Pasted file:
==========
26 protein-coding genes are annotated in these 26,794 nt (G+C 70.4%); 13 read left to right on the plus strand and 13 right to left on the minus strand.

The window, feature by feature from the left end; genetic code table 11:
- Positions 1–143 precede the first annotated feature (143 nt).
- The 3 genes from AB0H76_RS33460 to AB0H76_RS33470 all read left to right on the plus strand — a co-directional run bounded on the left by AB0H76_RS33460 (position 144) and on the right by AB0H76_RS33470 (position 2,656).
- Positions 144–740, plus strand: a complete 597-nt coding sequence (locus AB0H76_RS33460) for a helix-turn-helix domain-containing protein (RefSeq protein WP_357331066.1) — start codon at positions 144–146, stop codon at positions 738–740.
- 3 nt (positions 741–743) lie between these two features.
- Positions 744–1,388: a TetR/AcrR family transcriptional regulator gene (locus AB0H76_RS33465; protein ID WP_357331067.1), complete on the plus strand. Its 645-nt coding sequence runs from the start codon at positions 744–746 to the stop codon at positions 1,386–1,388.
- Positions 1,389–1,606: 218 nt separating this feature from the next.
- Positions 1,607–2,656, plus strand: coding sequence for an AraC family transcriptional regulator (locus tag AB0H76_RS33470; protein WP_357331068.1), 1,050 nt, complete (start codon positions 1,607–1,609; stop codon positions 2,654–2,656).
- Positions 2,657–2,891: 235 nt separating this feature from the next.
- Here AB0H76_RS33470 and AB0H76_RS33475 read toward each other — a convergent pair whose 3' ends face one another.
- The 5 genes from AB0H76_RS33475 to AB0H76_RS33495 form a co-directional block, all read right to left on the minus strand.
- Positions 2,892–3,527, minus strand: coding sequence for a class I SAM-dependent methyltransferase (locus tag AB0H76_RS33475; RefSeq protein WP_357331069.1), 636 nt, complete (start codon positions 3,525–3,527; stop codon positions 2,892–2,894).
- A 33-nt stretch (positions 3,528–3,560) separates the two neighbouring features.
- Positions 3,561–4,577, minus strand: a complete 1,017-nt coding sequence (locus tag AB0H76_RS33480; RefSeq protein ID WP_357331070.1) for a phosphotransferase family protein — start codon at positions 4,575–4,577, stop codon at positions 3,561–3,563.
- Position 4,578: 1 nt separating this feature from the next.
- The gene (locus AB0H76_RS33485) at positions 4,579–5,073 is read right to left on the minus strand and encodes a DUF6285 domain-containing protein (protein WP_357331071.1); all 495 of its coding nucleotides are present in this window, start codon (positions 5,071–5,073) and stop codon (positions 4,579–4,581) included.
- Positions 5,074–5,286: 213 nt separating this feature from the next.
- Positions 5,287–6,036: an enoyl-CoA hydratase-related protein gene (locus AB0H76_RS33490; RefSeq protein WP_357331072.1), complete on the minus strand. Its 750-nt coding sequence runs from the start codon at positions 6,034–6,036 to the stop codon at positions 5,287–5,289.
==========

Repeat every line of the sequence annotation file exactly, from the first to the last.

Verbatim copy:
26 protein-coding genes are annotated in these 26,794 nt (G+C 70.4%); 13 read left to right on the plus strand and 13 right to left on the minus strand.

The window, feature by feature from the left end; genetic code table 11:
- Positions 1–143 precede the first annotated feature (143 nt).
- The 3 genes from AB0H76_RS33460 to AB0H76_RS33470 all read left to right on the plus strand — a co-directional run bounded on the left by AB0H76_RS33460 (position 144) and on the right by AB0H76_RS33470 (position 2,656).
- Positions 144–740, plus strand: a complete 597-nt coding sequence (locus AB0H76_RS33460) for a helix-turn-helix domain-containing protein (RefSeq protein WP_357331066.1) — start codon at positions 144–146, stop codon at positions 738–740.
- 3 nt (positions 741–743) lie between these two features.
- Positions 744–1,388: a TetR/AcrR family transcriptional regulator gene (locus AB0H76_RS33465; protein ID WP_357331067.1), complete on the plus strand. Its 645-nt coding sequence runs from the start codon at positions 744–746 to the stop codon at positions 1,386–1,388.
- Positions 1,389–1,606: 218 nt separating this feature from the next.
- Positions 1,607–2,656, plus strand: coding sequence for an AraC family transcriptional regulator (locus tag AB0H76_RS33470; protein WP_357331068.1), 1,050 nt, complete (start codon positions 1,607–1,609; stop codon positions 2,654–2,656).
- Positions 2,657–2,891: 235 nt separating this feature from the next.
- Here AB0H76_RS33470 and AB0H76_RS33475 read toward each other — a convergent pair whose 3' ends face one another.
- The 5 genes from AB0H76_RS33475 to AB0H76_RS33495 form a co-directional block, all read right to left on the minus strand.
- Positions 2,892–3,527, minus strand: coding sequence for a class I SAM-dependent methyltransferase (locus tag AB0H76_RS33475; RefSeq protein WP_357331069.1), 636 nt, complete (start codon positions 3,525–3,527; stop codon positions 2,892–2,894).
- A 33-nt stretch (positions 3,528–3,560) separates the two neighbouring features.
- Positions 3,561–4,577, minus strand: a complete 1,017-nt coding sequence (locus tag AB0H76_RS33480; RefSeq protein ID WP_357331070.1) for a phosphotransferase family protein — start codon at positions 4,575–4,577, stop codon at positions 3,561–3,563.
- Position 4,578: 1 nt separating this feature from the next.
- The gene (locus AB0H76_RS33485) at positions 4,579–5,073 is read right to left on the minus strand and encodes a DUF6285 domain-containing protein (protein WP_357331071.1); all 495 of its coding nucleotides are present in this window, start codon (positions 5,071–5,073) and stop codon (positions 4,579–4,581) included.
- Positions 5,074–5,286: 213 nt separating this feature from the next.
- Positions 5,287–6,036: an enoyl-CoA hydratase-related protein gene (locus AB0H76_RS33490; RefSeq protein WP_357331072.1), complete on the minus strand. Its 750-nt coding sequence runs from the start codon at positions 6,034–6,036 to the stop codon at positions 5,287–5,289.